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GM & Bankruptcy: Won't Somebody Think About the Lawyers?

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Lionel Hutz, Attorney at Law

Lionel Hutz, Attorney at Law

It's good news/bad news time for General Motors.

On the downside: bankruptcy is looming. For a while, it looked as if things might shake out in the General's favor, sparing it from the fate that's befallen Chrysler. Today, however, the prevailing sentiment seems to be that GM will be heading to court shortly after the company submits its restructuring documents on or before next Monday, June 1.

Also on the downside: this bankruptcy is going to be big. As in seriously complicated. Possibly the most complex case ever to wind itself through the judicial system, based on the hours of manpower that's needed to shove it through, not to mention the sprawling assets and contracts that'll need to be negotiated.

On the upside: Chrysler's bankruptcy case is going swimmingly (if we can say that about a bankruptcy case), and it looks to meet the 30-day wrap-up goal set by the feds. GM's will take longer, but it's nice to see that people can stick to timetables.

Also on the upside: GM's bankruptcy will put a lot of people in business. Unfortunately, by "a lot of people", we don't mean automakers or sales personnel or anyone else who's already lost a job. No, we mean lawyers--battalions of them. In fact, the jokes about finding enough qualified bankruptcy lawyers to handle the case are only half-jokes. But the ones who're in it should make out like bandits: the law firm handling the Lehman Brothers bankruptcy have submitted an invoice for $55 million, and that's just for the first three months of work. At that rate, GM's case ought to keep every Lionel Hutz in the Lower 48 busy for a while--to say nothing of the hotels, restaurants, coffee shops, copy shops, and massage parlors needed to take care of them while their counting all those beans.

At what age is it too late to go back to law school?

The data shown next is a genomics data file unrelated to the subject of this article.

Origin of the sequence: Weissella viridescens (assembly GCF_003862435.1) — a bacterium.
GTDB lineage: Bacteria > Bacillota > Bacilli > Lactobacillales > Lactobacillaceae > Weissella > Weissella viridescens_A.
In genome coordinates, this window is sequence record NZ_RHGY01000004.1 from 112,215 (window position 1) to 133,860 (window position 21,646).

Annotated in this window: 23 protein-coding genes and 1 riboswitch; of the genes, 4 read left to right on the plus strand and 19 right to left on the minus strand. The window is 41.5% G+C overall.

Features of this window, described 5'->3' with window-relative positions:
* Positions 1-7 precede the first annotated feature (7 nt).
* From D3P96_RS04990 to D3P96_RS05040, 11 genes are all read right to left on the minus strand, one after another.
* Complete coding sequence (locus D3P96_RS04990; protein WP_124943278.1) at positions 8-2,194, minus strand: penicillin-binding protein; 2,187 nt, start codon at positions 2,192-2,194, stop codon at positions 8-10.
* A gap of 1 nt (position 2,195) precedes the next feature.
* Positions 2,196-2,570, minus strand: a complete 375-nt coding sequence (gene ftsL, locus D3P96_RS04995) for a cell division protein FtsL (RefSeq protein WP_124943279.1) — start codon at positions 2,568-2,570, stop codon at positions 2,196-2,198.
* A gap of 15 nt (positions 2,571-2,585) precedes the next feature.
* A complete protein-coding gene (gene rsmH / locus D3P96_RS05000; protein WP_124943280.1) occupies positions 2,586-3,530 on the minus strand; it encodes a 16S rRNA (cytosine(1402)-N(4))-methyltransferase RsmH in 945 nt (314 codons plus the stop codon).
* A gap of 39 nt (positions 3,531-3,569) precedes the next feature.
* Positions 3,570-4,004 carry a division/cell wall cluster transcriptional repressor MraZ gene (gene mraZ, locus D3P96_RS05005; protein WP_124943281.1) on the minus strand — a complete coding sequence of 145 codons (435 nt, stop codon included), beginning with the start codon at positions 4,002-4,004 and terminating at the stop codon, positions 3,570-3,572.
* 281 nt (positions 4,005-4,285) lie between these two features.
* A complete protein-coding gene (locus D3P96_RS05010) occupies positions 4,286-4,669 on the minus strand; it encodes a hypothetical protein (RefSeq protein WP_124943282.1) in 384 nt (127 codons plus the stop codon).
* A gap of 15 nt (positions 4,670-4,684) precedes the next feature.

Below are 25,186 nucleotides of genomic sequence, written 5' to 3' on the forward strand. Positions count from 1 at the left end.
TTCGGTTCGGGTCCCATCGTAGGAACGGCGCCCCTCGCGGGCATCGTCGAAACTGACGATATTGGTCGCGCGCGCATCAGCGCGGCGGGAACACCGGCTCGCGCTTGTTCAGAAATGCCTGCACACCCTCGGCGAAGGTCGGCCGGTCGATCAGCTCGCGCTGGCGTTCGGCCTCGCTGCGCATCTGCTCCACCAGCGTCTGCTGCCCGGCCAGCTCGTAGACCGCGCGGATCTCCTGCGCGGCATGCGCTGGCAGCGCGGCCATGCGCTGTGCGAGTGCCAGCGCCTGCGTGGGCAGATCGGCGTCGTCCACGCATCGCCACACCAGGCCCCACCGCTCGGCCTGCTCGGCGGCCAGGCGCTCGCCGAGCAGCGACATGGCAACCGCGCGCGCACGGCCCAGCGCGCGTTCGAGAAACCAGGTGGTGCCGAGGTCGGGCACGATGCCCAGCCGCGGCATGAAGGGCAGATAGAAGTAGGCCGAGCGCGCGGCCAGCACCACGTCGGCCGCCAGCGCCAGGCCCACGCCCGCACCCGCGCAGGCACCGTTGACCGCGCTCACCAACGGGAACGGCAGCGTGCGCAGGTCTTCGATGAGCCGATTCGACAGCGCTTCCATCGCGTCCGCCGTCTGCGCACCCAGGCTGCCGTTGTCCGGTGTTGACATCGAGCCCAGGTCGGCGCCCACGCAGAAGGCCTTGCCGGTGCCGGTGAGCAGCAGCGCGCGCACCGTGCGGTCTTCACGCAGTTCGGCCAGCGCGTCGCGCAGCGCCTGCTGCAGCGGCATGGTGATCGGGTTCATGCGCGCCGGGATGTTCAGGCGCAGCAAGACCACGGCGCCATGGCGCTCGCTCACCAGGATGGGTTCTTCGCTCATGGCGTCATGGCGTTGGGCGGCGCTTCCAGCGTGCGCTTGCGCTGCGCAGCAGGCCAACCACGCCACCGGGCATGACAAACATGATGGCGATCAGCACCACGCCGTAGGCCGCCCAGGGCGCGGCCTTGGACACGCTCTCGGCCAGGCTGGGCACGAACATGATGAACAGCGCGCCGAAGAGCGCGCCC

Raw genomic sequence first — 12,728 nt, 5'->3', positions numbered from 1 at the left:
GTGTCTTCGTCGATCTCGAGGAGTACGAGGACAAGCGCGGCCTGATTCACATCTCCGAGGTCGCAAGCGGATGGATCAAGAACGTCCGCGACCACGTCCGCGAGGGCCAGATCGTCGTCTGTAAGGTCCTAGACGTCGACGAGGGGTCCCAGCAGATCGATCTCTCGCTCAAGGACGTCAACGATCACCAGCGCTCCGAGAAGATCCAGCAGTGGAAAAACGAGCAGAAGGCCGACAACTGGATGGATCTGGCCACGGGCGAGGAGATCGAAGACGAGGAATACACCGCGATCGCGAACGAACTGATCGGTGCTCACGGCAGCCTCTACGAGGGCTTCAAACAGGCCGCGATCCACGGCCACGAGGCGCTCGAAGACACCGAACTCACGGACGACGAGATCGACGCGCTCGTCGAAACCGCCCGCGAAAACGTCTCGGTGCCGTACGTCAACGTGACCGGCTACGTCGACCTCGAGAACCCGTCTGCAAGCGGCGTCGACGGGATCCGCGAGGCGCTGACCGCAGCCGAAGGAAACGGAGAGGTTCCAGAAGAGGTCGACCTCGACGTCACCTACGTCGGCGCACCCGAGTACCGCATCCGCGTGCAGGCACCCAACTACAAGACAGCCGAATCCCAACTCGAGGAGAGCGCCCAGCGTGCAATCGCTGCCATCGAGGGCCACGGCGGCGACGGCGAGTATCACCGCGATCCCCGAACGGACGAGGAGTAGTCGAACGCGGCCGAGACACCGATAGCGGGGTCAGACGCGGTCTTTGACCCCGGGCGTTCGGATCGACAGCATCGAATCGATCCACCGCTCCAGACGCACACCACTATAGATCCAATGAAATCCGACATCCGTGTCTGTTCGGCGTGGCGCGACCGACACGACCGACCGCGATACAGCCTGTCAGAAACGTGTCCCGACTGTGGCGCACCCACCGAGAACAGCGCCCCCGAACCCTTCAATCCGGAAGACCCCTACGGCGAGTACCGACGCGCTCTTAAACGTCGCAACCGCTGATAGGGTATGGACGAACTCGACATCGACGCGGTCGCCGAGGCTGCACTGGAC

[source: NYTimes]

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Comments (4)
  1. "GM WILL File Bankruptcy"

    The offer to the UAW. 20Billion debt = $10 Billion CASH and 39% of the new company.
    The offer to the government. $15 Billion debt = 50% of the new company AND half of the debt (7.5 Billion) remains owed.
    The offer to the bondholders $27 Billion debt = 10% of the new company.
    I'm a bondholder. I was offered 225 shares of the new GM for every $1000 GM owes me. In the fine print, this agreement comes with a 100:1 reverse stock split. This means for every $1000, I get 2.25 shares. If the shares double in value, that puts me at roughly $5 for every $1000 I am owed.
    Before anyone villainizes the bondholders for "pushing GM into bankruptcy", realize the offer we are given is neither fair nor equitable. The Fed gets 18x the return per dollar than the bondholders and maintains debts owed to them. The UAW gets 50% of their debt paid in CASH, AND they get more than 10x the return per dollar than the bondholders.
    The bondholders stand get pennies, maybe less than one penny per dollar, and they're being chastized for not jumping at the opportunity.
    Let's make sure we see honest analyses of the offers, please.
     
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  2. "Believe me..."

    ...I don't think anyone at TCC is blaming bondholders for trying to get remuneration. If anything, we applaud your tenacity.
     
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  3. "'splain it to me..."

    I just don't really understand how a law professor can advocate upending bankruptcy laws for the sake of preferred constituents who are further down the food chain regarding liabilities. isn't that, well, illegal and immoral?
     
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  4. "GM crap"

    The era of V8's is long gone, but they got it too late... Stop making junk!
     
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